Interview on Music Publishing Podcast

Before the Memorial Day holiday, I had the pleasure of being interviewed by my friend and colleague, the composer Dennis Tobenski. Our 90-minute talk, which was posted last week, covered a variety of topics applicable to composers, songwriters and other creators, including copyright principles, fair use, the role of PROs and estate considerations for artists.

Here’s how Dennis summarized our discussion:

In our conversation, we talked about:

  • basic tenets of copyright
  • the limits of what is copyrightable
  • the Poor Man’s Copyright
  • the benefits of and incentives to registering your copyrights
  • fighting infringements
  • folio registrations
  • working with living poets vs. dead poets’ estates
  • Performing Rights Organizations
    • selecting
    • collecting performance royalties
    • what PROs don’t do
  • estate planning for artists
  • international copyright issues
  • why you should get permission <strong>before</strong> setting a text
  • First Sale Doctrine
  • licensing vs. selling
  • copying licenses
  • Fair Use
    • Fair Use is not a right; it is a defense against an infringement accusation*
    • the four factors of fair use
    • transformative use vs. derivative works
    • the false “rules of thumb” of fair use

And here’s the link to our talk:


All About The 100-Page White Paper on Remixes, First Sale and Statutory Damages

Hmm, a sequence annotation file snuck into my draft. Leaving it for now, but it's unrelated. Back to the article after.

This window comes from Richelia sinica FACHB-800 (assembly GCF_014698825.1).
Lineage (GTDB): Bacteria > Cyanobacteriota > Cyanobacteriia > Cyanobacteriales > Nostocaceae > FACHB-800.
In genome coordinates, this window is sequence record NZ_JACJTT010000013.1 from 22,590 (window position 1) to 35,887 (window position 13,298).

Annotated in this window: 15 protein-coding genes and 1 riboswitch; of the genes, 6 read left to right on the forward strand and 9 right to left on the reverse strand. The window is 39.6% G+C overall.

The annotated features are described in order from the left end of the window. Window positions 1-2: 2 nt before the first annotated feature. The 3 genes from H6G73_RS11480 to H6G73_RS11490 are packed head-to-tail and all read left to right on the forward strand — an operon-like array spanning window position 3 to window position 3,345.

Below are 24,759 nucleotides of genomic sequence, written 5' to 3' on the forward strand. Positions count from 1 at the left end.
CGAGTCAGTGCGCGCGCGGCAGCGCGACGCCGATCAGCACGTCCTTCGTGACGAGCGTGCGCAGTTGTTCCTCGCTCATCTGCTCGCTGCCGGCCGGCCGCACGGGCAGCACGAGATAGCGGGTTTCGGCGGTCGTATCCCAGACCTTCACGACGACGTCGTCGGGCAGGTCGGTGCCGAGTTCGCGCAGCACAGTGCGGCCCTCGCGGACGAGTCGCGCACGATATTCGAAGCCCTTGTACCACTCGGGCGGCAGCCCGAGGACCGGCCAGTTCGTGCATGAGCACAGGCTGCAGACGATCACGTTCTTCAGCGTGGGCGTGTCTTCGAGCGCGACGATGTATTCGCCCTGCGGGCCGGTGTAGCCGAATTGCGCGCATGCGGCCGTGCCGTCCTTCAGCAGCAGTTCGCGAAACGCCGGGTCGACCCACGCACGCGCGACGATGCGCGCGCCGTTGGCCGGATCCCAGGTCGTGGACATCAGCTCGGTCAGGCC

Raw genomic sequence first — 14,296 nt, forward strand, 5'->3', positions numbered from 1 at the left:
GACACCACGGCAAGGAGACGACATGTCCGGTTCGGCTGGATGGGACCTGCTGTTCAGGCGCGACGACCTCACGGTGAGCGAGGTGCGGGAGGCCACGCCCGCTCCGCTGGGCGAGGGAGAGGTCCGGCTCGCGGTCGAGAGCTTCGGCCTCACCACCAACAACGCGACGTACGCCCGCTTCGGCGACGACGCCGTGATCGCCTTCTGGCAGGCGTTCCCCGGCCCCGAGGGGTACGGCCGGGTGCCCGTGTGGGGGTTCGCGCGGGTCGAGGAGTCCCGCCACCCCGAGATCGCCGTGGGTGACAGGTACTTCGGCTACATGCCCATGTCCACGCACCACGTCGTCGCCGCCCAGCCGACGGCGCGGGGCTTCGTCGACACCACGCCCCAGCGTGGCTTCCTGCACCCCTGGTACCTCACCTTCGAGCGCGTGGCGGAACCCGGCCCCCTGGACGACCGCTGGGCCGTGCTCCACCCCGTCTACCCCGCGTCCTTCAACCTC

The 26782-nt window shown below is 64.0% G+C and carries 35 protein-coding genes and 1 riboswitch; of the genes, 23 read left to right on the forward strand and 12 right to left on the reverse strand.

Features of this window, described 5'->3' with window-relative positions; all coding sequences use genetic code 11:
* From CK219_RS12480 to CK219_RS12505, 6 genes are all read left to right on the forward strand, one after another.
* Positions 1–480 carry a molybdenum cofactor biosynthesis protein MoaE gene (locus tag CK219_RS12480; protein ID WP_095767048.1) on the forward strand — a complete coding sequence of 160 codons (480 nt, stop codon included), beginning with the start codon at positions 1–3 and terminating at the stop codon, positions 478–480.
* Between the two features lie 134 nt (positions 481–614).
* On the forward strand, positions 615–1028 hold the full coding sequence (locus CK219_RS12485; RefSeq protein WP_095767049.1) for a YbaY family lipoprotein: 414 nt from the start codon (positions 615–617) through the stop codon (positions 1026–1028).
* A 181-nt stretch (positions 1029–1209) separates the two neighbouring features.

Last week, the Commerce Department’s Internet Policy Task Force issued its White Paper on Remixes, First Sale and Statutory Damages, a 100-page report with nearly 600 footnotes, plus appendices. To paraphrase the opening voice over to the recently-canceled TV show, The Soup, I’ve read the report so you don’t have to. And just like the vignettes from the reality shows that were the main staple of The Soup, the White Paper, to paraphrase another long-running show, was mostly a long discussion about nothing – not that there’s anything wrong with that, as we’ll see.

Here’s the top line spoilers: (a) as to remixes, no changes in the current law were recommended but fair use guidelines would be helpful; (b) as to the first sale doctrine, the White Paper concluded that it shouldn’t be extended to digital deliveries; and (c) with respect to statutory damages for copyright infringement, the only recommendations were to amend the statute slightly to include mandatory factors for consideration, increase the applicability of lower damages for innocent infringement, and to allow online bulk users of copyrighted works (e.g., streaming services) to be assessed damages other than on a per-work basis.

The White Paper is the culmination of a the Task Force’s digesting a year’s worth of written comments and round table discussions among various stakeholders, including the usual suspects from the motion picture, recording, music, online media and software industries as well as academics, librarians, attorneys and staff from the Patent & Trademark Office as well as the Copyright Office. However, it appears that not many individual artists were among the participants.

A. Remixes